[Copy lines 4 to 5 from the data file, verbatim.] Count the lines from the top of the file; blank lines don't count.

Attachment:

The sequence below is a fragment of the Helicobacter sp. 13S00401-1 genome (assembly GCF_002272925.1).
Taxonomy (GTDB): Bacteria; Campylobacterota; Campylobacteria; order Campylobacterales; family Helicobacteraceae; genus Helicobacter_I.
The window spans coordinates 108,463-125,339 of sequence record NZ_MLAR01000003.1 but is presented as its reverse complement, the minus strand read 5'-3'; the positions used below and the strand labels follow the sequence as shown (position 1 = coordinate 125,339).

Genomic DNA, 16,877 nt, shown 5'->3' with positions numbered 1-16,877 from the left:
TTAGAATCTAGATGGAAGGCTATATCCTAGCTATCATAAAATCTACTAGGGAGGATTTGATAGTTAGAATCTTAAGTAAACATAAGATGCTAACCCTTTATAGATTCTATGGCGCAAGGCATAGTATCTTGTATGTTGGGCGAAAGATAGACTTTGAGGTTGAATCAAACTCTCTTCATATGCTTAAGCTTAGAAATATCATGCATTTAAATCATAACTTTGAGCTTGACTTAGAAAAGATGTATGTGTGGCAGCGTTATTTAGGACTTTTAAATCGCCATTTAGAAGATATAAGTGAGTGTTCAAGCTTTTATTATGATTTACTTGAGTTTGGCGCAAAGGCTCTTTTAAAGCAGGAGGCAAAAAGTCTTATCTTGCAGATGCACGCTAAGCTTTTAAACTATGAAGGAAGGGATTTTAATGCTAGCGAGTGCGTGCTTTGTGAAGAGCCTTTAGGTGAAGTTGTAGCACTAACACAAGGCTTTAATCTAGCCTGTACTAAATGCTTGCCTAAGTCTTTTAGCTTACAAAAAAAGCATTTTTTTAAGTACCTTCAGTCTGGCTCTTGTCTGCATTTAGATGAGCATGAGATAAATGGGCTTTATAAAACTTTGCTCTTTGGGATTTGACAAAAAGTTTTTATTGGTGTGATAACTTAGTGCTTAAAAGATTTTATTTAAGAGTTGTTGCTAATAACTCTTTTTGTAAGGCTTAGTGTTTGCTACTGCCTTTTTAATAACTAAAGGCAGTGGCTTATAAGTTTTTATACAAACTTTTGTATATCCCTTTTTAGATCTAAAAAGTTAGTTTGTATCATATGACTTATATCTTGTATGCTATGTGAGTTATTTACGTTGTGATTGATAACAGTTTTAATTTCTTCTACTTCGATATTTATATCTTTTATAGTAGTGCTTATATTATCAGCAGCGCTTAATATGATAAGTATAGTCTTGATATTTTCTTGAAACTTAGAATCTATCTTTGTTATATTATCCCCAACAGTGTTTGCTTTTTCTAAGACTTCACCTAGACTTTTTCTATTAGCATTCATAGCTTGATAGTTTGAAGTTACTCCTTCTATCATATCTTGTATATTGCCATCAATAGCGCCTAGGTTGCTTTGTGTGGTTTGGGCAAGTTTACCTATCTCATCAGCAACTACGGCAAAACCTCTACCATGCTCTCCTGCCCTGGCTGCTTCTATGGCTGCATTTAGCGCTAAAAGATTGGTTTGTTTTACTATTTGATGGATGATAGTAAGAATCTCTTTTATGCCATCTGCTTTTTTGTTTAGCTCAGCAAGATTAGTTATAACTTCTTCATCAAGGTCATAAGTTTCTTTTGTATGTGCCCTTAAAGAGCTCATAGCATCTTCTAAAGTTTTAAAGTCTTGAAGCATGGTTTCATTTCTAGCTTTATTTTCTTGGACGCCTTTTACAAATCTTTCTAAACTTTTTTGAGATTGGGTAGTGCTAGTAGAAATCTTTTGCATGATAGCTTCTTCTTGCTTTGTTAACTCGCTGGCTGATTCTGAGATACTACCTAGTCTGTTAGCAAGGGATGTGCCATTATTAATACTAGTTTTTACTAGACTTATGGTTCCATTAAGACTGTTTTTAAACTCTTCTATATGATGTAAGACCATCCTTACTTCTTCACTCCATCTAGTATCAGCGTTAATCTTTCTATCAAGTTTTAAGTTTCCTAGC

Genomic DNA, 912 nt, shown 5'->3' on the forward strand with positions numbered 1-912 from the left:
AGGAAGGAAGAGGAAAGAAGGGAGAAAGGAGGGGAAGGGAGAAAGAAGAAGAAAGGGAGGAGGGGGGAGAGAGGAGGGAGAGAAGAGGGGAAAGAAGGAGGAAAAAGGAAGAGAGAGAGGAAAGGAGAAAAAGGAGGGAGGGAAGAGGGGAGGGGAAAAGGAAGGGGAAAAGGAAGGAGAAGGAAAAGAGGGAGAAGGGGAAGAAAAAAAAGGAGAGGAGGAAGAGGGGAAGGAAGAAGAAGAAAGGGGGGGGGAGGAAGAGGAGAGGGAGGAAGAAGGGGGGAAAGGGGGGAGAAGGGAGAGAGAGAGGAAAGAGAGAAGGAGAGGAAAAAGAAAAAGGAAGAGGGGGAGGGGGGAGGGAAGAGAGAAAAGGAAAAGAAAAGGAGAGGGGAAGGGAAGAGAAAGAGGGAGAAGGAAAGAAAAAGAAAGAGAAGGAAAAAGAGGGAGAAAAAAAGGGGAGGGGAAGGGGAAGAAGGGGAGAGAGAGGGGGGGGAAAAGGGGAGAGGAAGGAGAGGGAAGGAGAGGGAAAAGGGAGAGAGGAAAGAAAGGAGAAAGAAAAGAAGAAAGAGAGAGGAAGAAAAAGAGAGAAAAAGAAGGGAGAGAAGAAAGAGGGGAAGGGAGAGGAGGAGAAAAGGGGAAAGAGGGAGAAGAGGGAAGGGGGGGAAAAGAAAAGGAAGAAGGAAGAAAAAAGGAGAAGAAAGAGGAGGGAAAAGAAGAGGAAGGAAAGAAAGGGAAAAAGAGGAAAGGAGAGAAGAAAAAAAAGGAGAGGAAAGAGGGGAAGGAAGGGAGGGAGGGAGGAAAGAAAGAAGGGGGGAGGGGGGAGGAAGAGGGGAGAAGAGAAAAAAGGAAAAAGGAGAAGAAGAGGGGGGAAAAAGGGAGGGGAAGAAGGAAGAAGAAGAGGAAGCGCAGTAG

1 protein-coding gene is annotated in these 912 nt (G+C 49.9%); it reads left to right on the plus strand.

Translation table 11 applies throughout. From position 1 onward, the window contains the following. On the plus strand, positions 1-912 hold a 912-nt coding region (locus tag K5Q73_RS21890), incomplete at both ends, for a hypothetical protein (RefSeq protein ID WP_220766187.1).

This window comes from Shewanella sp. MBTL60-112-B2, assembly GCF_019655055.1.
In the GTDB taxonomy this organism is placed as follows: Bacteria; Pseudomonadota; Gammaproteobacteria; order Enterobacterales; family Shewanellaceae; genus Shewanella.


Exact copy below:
Genomic DNA, 16,877 nt, shown 5'->3' with positions numbered 1-16,877 from the left:
TTAGAATCTAGATGGAAGGCTATATCCTAGCTATCATAAAATCTACTAGGGAGGATTTGATAGTTAGAATCTTAAGTAAACATAAGATGCTAACCCTTTATAGATTCTATGGCGCAAGGCATAGTATCTTGTATGTTGGGCGAAAGATAGACTTTGAGGTTGAATCAAACTCTCTTCATATGCTTAAGCTTAGAAATATCATGCATTTAAATCATAACTTTGAGCTTGACTTAGAAAAGATGTATGTGTGGCAGCGTTATTTAGGACTTTTAAATCGCCATTTAGAAGATATAAGTGAGTGTTCAAGCTTTTATTATGATTTACTTGAGTTTGGCGCAAAGGCTCTTTTAAAGCAGGAGGCAAAAAGTCTTATCTTGCAGATGCACGCTAAGCTTTTAAACTATGAAGGAAGGGATTTTAATGCTAGCGAGTGCGTGCTTTGTGAAGAGCCTTTAGGTGAAGTTGTAGCACTAACACAAGGCTTTAATCTAGCCTGTACTAAATGCTTGCCTAAGTCTTTTAGCTTACAAAAAAAGCATTTTTTTAAGTACCTTCAGTCTGGCTCTTGTCTGCATTTAGATGAGCATGAGATAAATGGGCTTTATAAAACTTTGCTCTTTGGGATTTGACAAAAAGTTTTTATTGGTGTGATAACTTAGTGCTTAAAAGATTTTATTTAAGAGTTGTTGCTAATAACTCTTTTTGTAAGGCTTAGTGTTTGCTACTGCCTTTTTAATAACTAAAGGCAGTGGCTTATAAGTTTTTATACAAACTTTTGTATATCCCTTTTTAGATCTAAAAAGTTAGTTTGTATCATATGACTTATATCTTGTATGCTATGTGAGTTATTTACGTTGTGATTGATAACAGTTTTAATTTCTTCTACTTCGATATTTATATCTTTTATAGTAGTGCTTATATTATCAGCAGCGCTTAATATGATAAGTATAGTCTTGATATTTTCTTGAAACTTAGAATCTATCTTTGTTATATTATCCCCAACAGTGTTTGCTTTTTCTAAGACTTCACCTAGACTTTTTCTATTAGCATTCATAGCTTGATAGTTTGAAGTTACTCCTTCTATCATATCTTGTATATTGCCATCAATAGCGCCTAGGTTGCTTTGTGTGGTTTGGGCAAGTTTACCTATCTCATCAGCAACTACGGCAAAACCTCTACCATGCTCTCCTGCCCTGGCTGCTTCTATGGCTGCATTTAGCGCTAAAAGATTGGTTTGTTTTACTATTTGATGGATGATAGTAAGAATCTCTTTTATGCCATCTGCTTTTTTGTTTAGCTCAGCAAGATTAGTTATAACTTCTTCATCAAGGTCATAAGTTTCTTTTGTATGTGCCCTTAAAGAGCTCATAGCATCTTCTAAAGTTTTAAAGTCTTGAAGCATGGTTTCATTTCTAGCTTTATTTTCTTGGACGCCTTTTACAAATCTTTCTAAACTTTTTTGAGATTGGGTAGTGCTAGTAGAAATCTTTTGCATGATAGCTTCTTCTTGCTTTGTTAACTCGCTGGCTGATTCTGAGATACTACCTAGTCTGTTAGCAAGGGATGTGCCATTATTAATACTAGTTTTTACTAGACTTATGGTTCCATTAAGACTGTTTTTAAACTCTTCTATATGATGTAAGACCATCCTTACTTCTTCACTCCATCTAGTATCAGCGTTAATCTTTCTATCAAGTTTTAAGTTTCCTAGC